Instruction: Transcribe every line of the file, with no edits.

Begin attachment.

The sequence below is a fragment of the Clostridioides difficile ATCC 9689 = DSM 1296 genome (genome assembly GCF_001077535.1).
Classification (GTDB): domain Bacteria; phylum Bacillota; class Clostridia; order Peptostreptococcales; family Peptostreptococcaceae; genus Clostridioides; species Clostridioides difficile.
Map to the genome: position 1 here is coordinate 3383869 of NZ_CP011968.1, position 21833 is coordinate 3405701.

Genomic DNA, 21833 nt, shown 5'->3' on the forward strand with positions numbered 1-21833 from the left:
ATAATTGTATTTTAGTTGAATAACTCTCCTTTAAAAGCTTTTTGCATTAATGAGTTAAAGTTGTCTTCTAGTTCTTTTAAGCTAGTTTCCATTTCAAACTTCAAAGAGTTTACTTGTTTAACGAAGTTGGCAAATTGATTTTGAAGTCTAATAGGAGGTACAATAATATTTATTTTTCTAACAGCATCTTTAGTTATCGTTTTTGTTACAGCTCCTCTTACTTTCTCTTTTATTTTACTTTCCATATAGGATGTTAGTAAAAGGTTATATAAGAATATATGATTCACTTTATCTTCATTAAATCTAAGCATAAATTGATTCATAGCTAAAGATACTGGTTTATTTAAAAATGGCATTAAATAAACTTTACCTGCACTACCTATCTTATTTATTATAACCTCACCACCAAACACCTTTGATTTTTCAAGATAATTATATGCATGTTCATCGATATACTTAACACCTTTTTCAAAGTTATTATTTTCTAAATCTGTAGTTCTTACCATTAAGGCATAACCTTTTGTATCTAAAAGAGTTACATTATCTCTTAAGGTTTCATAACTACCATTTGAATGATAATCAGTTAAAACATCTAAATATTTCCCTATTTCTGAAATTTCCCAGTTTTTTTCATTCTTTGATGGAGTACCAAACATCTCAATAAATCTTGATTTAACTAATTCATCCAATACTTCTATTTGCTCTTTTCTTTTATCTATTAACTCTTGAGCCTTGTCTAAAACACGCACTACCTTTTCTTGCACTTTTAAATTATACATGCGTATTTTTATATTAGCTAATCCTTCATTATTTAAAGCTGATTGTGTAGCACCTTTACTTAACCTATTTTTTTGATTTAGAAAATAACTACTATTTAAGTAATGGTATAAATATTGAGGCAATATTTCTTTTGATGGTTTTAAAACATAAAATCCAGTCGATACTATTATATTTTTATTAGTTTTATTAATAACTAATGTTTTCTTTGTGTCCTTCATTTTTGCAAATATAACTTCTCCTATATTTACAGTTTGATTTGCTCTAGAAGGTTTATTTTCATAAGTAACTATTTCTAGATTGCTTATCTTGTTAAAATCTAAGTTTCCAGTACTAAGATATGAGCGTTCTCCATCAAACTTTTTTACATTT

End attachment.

The sequence below is a fragment of the Clostridioides difficile ATCC 9689 = DSM 1296 genome (genome assembly GCF_001077535.1).
Classification (GTDB): domain Bacteria; phylum Bacillota; class Clostridia; order Peptostreptococcales; family Peptostreptococcaceae; genus Clostridioides; species Clostridioides difficile.
Map to the genome: position 1 here is coordinate 3383869 of NZ_CP011968.1, position 21833 is coordinate 3405701.

Genomic DNA, 21833 nt, shown 5'->3' on the forward strand with positions numbered 1-21833 from the left:
ATAATTGTATTTTAGTTGAATAACTCTCCTTTAAAAGCTTTTTGCATTAATGAGTTAAAGTTGTCTTCTAGTTCTTTTAAGCTAGTTTCCATTTCAAACTTCAAAGAGTTTACTTGTTTAACGAAGTTGGCAAATTGATTTTGAAGTCTAATAGGAGGTACAATAATATTTATTTTTCTAACAGCATCTTTAGTTATCGTTTTTGTTACAGCTCCTCTTACTTTCTCTTTTATTTTACTTTCCATATAGGATGTTAGTAAAAGGTTATATAAGAATATATGATTCACTTTATCTTCATTAAATCTAAGCATAAATTGATTCATAGCTAAAGATACTGGTTTATTTAAAAATGGCATTAAATAAACTTTACCTGCACTACCTATCTTATTTATTATAACCTCACCACCAAACACCTTTGATTTTTCAAGATAATTATATGCATGTTCATCGATATACTTAACACCTTTTTCAAAGTTATTATTTTCTAAATCTGTAGTTCTTACCATTAAGGCATAACCTTTTGTATCTAAAAGAGTTACATTATCTCTTAAGGTTTCATAACTACCATTTGAATGATAATCAGTTAAAACATCTAAATATTTCCCTATTTCTGAAATTTCCCAGTTTTTTTCATTCTTTGATGGAGTACCAAACATCTCAATAAATCTTGATTTAACTAATTCATCCAATACTTCTATTTGCTCTTTTCTTTTATCTATTAACTCTTGAGCCTTGTCTAAAACACGCACTACCTTTTCTTGCACTTTTAAATTATACATGCGTATTTTTATATTAGCTAATCCTTCATTATTTAAAGCTGATTGTGTAGCACCTTTACTTAACCTATTTTTTTGATTTAGAAAATAACTACTATTTAAGTAATGGTATAAATATTGAGGCAATATTTCTTTTGATGGTTTTAAAACATAAAATCCAGTCGATACTATTATATTTTTATTAGTTTTATTAATAACTAATGTTTTCTTTGTGTCCTTCATTTTTGCAAATATAACTTCTCCTATATTTACAGTTTGATTTGCTCTAGAAGGTTTATTTTCATAAGTAACTATTTCTAGATTGCTTATCTTGTTAAAATCTAAGTTTCCAGTACTAAGATATGAGCGTTCTCCATCAAACTTTTTTACATTT